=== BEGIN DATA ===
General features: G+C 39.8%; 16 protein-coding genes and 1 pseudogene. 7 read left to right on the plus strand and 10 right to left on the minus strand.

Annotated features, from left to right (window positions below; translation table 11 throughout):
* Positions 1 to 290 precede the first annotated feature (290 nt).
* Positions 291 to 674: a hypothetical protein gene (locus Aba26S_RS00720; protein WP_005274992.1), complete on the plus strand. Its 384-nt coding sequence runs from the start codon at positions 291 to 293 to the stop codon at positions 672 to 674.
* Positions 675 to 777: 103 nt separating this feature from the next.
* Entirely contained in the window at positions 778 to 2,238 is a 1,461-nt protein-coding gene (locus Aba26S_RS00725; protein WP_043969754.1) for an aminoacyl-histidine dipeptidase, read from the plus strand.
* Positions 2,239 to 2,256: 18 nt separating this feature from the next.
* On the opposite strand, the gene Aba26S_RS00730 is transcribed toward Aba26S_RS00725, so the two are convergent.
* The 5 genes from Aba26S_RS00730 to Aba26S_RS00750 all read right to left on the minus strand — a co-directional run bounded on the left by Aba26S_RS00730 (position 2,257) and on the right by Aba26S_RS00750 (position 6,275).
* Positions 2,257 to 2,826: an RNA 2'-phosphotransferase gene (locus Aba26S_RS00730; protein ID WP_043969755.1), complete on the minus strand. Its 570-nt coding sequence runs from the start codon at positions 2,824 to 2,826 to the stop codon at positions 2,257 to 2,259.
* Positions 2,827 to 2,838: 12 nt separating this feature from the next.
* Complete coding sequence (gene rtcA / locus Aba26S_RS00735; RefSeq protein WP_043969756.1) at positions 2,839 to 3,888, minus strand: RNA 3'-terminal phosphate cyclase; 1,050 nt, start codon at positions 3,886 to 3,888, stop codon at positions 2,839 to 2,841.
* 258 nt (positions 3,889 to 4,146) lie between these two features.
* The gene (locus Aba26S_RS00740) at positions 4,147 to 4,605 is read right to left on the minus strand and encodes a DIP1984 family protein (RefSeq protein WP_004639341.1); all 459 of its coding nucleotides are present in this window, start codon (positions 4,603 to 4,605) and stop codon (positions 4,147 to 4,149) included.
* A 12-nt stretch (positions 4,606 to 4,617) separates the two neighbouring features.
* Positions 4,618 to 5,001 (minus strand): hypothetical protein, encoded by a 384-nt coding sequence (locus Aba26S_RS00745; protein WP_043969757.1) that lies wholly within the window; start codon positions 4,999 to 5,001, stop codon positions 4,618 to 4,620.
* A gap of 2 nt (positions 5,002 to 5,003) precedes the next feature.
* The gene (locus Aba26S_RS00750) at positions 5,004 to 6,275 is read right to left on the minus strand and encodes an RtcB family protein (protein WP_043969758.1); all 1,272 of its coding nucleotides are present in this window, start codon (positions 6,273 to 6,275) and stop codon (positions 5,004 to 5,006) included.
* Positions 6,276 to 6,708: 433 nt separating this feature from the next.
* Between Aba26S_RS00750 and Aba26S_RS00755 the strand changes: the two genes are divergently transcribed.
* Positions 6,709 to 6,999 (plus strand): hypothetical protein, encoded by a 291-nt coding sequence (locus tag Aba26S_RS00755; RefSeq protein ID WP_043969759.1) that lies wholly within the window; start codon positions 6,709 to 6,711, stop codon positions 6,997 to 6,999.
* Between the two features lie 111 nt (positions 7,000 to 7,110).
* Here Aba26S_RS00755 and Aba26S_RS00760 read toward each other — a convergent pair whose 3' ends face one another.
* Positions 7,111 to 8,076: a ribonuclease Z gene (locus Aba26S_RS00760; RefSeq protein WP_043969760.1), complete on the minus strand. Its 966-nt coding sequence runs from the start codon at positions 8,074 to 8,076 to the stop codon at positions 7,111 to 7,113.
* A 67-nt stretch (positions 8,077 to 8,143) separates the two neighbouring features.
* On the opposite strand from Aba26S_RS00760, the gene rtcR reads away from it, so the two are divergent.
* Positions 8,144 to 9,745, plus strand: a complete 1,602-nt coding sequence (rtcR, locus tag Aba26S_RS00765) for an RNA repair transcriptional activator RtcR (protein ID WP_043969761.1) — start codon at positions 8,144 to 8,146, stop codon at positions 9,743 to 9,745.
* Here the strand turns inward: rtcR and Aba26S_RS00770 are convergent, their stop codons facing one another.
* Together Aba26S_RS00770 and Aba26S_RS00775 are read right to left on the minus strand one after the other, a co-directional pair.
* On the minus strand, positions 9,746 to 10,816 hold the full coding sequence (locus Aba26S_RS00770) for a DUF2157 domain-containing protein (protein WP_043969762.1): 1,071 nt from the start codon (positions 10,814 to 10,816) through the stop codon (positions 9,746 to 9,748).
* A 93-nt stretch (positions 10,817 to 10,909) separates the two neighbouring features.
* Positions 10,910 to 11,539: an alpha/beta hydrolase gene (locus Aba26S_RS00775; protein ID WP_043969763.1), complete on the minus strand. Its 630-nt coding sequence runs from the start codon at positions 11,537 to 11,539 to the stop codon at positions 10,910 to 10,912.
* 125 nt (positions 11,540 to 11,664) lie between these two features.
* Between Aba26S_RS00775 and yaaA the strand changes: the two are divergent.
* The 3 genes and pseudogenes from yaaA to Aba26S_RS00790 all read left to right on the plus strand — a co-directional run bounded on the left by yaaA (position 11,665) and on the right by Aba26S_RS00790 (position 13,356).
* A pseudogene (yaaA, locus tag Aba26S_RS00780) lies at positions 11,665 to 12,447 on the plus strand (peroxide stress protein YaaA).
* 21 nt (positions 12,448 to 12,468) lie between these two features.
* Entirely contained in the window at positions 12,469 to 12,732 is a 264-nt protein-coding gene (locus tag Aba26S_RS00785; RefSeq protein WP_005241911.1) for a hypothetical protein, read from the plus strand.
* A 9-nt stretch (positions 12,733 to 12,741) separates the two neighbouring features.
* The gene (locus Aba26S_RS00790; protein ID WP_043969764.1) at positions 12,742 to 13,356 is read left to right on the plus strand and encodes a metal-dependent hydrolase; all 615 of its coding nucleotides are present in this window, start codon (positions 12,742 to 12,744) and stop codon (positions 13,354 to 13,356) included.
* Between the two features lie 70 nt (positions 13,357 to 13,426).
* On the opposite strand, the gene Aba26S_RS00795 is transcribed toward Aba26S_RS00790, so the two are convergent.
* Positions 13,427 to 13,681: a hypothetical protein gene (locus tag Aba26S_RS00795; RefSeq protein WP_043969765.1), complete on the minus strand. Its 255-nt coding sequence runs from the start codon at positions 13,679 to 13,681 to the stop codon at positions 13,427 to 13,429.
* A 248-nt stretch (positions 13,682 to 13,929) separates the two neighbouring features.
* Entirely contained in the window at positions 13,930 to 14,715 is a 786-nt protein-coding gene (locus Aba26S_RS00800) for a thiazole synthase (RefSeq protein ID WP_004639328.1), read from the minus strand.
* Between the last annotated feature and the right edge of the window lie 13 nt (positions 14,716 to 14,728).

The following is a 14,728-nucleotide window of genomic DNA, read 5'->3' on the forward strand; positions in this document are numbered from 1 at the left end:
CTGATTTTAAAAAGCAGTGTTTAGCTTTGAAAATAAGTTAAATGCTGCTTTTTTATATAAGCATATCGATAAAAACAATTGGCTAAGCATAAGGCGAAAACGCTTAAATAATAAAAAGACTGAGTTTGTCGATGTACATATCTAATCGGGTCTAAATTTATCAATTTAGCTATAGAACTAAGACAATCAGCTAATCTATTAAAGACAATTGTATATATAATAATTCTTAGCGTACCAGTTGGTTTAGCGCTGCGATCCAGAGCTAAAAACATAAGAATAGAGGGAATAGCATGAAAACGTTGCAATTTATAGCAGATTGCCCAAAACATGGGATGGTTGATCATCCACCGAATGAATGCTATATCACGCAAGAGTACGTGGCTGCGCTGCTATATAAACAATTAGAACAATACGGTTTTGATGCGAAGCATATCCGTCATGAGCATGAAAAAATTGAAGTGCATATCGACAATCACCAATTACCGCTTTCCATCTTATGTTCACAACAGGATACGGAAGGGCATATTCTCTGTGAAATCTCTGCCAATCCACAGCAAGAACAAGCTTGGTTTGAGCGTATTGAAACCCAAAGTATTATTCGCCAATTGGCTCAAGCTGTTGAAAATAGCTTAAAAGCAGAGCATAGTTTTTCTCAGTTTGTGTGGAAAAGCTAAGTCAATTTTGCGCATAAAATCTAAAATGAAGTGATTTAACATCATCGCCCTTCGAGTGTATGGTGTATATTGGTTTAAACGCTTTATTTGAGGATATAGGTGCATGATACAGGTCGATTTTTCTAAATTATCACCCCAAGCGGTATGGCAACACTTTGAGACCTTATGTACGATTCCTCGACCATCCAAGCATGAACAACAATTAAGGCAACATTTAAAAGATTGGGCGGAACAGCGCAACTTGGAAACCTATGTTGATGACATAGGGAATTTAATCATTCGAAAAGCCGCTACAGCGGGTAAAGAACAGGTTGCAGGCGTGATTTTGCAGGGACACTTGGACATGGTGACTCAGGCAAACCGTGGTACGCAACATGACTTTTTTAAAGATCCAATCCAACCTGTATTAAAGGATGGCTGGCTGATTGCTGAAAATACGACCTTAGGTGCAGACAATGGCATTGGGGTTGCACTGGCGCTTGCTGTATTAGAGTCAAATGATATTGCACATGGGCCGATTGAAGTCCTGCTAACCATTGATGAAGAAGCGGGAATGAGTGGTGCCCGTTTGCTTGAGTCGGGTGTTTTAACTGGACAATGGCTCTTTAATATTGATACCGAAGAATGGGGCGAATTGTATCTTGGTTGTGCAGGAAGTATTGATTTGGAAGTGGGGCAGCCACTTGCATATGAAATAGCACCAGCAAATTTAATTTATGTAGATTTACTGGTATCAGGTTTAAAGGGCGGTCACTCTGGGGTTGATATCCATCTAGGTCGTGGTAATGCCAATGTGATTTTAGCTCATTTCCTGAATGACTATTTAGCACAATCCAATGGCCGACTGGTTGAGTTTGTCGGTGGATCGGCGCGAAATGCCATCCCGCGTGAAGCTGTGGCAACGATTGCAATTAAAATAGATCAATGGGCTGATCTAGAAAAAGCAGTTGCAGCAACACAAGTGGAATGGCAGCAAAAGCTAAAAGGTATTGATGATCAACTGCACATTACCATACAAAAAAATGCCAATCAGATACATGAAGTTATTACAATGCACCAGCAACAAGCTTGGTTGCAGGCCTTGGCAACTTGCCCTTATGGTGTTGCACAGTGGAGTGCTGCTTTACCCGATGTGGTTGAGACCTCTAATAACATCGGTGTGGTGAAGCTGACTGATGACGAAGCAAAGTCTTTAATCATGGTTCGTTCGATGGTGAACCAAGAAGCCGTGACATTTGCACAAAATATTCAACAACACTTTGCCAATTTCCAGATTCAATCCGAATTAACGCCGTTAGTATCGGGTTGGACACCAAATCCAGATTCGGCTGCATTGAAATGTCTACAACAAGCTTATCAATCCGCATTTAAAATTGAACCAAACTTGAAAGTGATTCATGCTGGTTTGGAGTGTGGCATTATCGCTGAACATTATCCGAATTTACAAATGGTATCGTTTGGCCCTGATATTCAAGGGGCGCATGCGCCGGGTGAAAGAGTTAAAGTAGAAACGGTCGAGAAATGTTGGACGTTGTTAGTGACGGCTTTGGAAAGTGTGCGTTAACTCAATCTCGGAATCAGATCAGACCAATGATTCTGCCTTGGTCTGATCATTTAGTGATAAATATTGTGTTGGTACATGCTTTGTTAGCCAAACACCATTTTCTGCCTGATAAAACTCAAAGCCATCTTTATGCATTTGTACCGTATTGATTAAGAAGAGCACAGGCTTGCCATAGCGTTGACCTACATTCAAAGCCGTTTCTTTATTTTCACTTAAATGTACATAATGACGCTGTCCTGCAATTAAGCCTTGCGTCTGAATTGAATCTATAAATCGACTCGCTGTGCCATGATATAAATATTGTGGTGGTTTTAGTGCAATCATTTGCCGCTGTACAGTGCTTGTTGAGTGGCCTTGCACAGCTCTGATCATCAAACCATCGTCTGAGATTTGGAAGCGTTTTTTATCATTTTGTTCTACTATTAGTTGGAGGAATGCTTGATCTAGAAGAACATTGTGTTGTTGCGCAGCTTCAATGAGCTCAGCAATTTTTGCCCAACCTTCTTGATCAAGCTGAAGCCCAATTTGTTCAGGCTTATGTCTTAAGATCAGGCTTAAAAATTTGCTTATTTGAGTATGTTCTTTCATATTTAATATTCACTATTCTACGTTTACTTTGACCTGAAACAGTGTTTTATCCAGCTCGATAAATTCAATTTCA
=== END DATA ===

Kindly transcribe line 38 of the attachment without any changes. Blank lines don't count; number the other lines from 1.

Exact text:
* Entirely contained in the window at positions 12,469 to 12,732 is a 264-nt protein-coding gene (locus tag Aba26S_RS00785; RefSeq protein WP_005241911.1) for a hypothetical protein, read from the plus strand.